The Scuttlebutt by Pat O'Connor
Welcome to the Scuttlebutt. We strive to provide information to local veterans and share a little bit about life in the military.
Last week we started reliving the “battle of the Bulge”. It occurred between Dec 16th ,1944 and Jan 25th, 1945. It was one of the bloodiest and biggest battles we have fought. By the end of the first week, the German army had advanced over 50 miles into territory that had been occupied by allied troops. Shortly after Christmas, General Patton was able to stop the advance of the Germans. By the end of December, Patton had helped turn the tide of the battle with victories at Bastogne and Saint Vith. After Christmas, the weather also improved, and the allies were able to resume bombing German positions. The Germans last major effort to win the battle of the bulge started on Jan 1st when they used over 1000 aircraft to attack the airfields in France, Belgium and the Netherlands. This effort failed when they lost too many of the Luftwaffe aircraft and by the 25th of January, the German army had been pushed back to their original battle lines. This set the stage for the “Battle of Berlin which started in April and led to the end of the war in Europe. The Germans lost over 100,000 men during this battle while the American losses were approximately 19,000 killed and about 70,000 wounded or captured. War is a terrible way to try to solve our differences. Unfortunately, when a rouge country tries to take over it’s neighbors and refuses to work thru diplomatic means, other countries must step up to help them out. This is why groups such as NATO and the United Nations are so vital. We owe so much to the brave men and women who helped stop the German advance in Europe. If you know of a current veteran, or their family, who is having trouble and needs some help, please contact us at the numbers listed below. At the very least, please, be kind to others and PRAY FOR PEACE!
Our Military Hero’s: Pvt 1st Class Richard E. Cowan- US Army.
Private Cowan was a heavy machinegunner in a section attached to Company I in the vicinity of Krinkelter Wald, Belgium, when that company was attacked by a numerically superior force of German infantry and tanks. The first 6 waves of hostile infantrymen were repulsed with heavy casualties, but a seventh drive with tanks killed or wounded all but three of his section, leaving Pvt. Cowan to man his gun, supported by only 15 to 20 riflemen of Company I. He maintained his position, holding off the Germans until the rest of the shattered force had set up a new line along a firebreak. Then, unaided, he moved his machinegun and ammunition to the second position. At the approach of a Royal Tiger tank, he held his fire until about 80 enemy infantrymen supporting the tank appeared at a distance of about 150 yards. His first burst killed or wounded about half of these infantrymen. His position was rocked by an 88mm. shell when the tank opened fire, but he continued to man his gun, pouring deadly fire into the Germans when they again advanced. He was barely missed by another shell. Fire from three machineguns and innumerable small arms struck all about him; an enemy rocket shook him badly but did not drive him from his gun. Infiltration by the enemy had by this time made the position untenable, and the order was given to withdraw. Pvt. Cowan was the last man to leave, voluntarily covering the withdrawal of his remaining comrades. His heroic actions were entirely responsible for allowing the remaining men to retire successfully from the scene of their last-ditch stand.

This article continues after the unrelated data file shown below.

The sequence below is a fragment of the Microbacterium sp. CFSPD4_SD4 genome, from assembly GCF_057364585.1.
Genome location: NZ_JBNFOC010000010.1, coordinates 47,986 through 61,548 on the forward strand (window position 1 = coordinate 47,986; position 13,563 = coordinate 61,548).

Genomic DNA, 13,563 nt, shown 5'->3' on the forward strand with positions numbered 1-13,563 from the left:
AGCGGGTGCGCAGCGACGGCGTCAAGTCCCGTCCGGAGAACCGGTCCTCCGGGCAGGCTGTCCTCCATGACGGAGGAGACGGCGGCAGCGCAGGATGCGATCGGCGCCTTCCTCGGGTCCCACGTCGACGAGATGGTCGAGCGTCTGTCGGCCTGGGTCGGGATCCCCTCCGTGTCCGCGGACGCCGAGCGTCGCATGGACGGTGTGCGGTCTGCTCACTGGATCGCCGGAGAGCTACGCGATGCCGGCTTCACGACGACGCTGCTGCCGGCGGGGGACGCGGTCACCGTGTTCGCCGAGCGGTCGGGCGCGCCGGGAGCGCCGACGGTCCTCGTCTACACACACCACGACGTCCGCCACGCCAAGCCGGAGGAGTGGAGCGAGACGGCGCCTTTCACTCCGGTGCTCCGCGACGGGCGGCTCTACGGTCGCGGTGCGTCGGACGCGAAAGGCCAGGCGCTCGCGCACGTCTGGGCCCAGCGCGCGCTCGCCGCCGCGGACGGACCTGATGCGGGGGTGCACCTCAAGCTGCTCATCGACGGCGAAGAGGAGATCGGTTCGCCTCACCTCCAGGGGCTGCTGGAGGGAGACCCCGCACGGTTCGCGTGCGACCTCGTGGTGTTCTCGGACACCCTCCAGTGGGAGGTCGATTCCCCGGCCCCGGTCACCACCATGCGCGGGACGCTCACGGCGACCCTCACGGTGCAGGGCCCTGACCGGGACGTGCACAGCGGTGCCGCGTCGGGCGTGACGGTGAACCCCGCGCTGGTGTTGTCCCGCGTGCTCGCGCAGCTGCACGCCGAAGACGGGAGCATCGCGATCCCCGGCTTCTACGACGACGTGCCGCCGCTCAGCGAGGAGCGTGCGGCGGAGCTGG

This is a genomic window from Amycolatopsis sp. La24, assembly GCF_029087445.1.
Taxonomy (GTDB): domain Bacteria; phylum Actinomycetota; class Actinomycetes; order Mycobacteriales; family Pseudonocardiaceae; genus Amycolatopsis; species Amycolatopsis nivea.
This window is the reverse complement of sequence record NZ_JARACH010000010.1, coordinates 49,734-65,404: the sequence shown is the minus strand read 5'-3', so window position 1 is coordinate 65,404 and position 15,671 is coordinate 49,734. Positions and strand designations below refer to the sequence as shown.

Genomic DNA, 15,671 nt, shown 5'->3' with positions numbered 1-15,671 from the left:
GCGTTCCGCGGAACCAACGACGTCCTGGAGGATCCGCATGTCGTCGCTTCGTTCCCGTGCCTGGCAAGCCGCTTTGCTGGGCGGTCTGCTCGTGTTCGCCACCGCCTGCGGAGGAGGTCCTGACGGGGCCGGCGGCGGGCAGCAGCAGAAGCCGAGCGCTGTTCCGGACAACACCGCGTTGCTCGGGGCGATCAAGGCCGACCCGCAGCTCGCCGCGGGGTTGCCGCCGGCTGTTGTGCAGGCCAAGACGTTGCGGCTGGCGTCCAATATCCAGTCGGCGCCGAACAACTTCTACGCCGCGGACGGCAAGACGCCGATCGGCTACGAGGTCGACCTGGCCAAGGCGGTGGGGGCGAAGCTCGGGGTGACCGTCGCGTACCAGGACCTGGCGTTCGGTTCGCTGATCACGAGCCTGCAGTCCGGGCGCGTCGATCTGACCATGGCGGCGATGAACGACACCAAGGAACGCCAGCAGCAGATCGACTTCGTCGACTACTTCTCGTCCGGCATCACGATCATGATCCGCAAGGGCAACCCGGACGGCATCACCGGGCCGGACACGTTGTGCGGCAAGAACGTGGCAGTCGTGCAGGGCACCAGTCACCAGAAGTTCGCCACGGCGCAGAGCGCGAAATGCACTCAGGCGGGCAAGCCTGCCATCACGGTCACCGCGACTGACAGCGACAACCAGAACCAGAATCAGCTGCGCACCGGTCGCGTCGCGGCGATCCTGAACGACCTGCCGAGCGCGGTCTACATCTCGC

On the Light Side? “I’ll get back to you on that”
While practicing auto-rotations during a military night training exercise, a Huey Cobra messes up and lands on its tail rotor. The landing is so hard it breaks off the tail boom. However, the chopper fortunately remains upright on its skids, sliding down the runway, doing 360s. As the Cobra slides past the tower, trailing a brilliant shower of sparks, this radio exchange takes place: Tower: "Sir, do you need any assistance?"
Cobra: "I don't know, Tower, we ain't done crashin' yet."
ISIS slips from Syria into Iraq to Fight Another Day www.military.com Feb. 22
BAGHDAD — Islamic State fighters facing defeat in Syria are slipping across the border into Iraq, where they are destabilizing the country's fragile security, U.S. and Iraqi officials say.
Hundreds — likely more than 1,000 — ISIS fighters have crossed the open, desert border in the past six months, defying a massive operation by U.S., Kurdish, and allied forces to stamp out the remnants of the jihadi group in eastern Syria, according to three Iraqi intelligence officials and a U.S. military official.
Upcoming Events and Meetings
American Legion – – 3rd Wednesday at Legion Hall -Dinner at 1800 followed by meeting at 1900
VFW – 3rd Monday of month at Cameron Veteran’s Home Chapel -1900 hours
For more information or to offer help: Contact Pat O’Connor (816) 575-2568
Veterans Clinic (CBOC) @ MVH (816) 632-1369
Veterans Crisis Hotline 1-800-273-8255